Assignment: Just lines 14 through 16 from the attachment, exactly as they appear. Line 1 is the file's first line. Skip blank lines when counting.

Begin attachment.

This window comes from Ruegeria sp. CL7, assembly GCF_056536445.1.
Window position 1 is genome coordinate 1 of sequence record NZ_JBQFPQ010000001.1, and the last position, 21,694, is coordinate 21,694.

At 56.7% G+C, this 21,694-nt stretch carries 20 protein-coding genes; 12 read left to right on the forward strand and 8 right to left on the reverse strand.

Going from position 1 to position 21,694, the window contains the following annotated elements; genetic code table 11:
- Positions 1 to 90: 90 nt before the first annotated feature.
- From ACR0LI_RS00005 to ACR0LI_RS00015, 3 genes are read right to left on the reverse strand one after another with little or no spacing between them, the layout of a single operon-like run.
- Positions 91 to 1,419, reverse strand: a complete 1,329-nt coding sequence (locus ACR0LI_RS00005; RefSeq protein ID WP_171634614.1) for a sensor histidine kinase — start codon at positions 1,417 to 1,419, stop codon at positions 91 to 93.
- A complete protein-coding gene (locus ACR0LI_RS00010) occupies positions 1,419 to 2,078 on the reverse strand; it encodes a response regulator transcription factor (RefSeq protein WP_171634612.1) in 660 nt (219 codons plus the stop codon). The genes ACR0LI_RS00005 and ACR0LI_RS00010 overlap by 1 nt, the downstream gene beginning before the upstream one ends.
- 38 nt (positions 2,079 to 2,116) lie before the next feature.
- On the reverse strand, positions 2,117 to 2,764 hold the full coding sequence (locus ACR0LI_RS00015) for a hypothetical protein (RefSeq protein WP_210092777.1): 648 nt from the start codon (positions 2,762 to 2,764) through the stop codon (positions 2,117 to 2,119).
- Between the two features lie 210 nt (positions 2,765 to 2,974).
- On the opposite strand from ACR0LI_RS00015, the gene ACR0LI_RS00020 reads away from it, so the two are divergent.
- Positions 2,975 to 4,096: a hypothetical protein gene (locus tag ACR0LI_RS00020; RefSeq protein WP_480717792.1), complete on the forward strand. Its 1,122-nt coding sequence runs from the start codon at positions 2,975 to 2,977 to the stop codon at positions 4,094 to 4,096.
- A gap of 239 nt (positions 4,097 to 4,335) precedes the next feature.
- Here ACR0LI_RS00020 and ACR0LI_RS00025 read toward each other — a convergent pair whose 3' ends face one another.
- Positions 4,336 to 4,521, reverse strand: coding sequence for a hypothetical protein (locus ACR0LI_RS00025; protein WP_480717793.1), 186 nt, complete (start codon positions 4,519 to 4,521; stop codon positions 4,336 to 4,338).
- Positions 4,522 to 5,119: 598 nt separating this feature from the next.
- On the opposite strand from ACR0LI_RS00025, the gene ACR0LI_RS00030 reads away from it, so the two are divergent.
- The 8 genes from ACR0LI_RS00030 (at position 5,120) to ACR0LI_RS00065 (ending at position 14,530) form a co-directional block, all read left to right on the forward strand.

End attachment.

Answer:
- A gap of 239 nt (positions 4,097 to 4,335) precedes the next feature.
- Here ACR0LI_RS00020 and ACR0LI_RS00025 read toward each other — a convergent pair whose 3' ends face one another.
- Positions 4,336 to 4,521, reverse strand: coding sequence for a hypothetical protein (locus ACR0LI_RS00025; protein WP_480717793.1), 186 nt, complete (start codon positions 4,519 to 4,521; stop codon positions 4,336 to 4,338).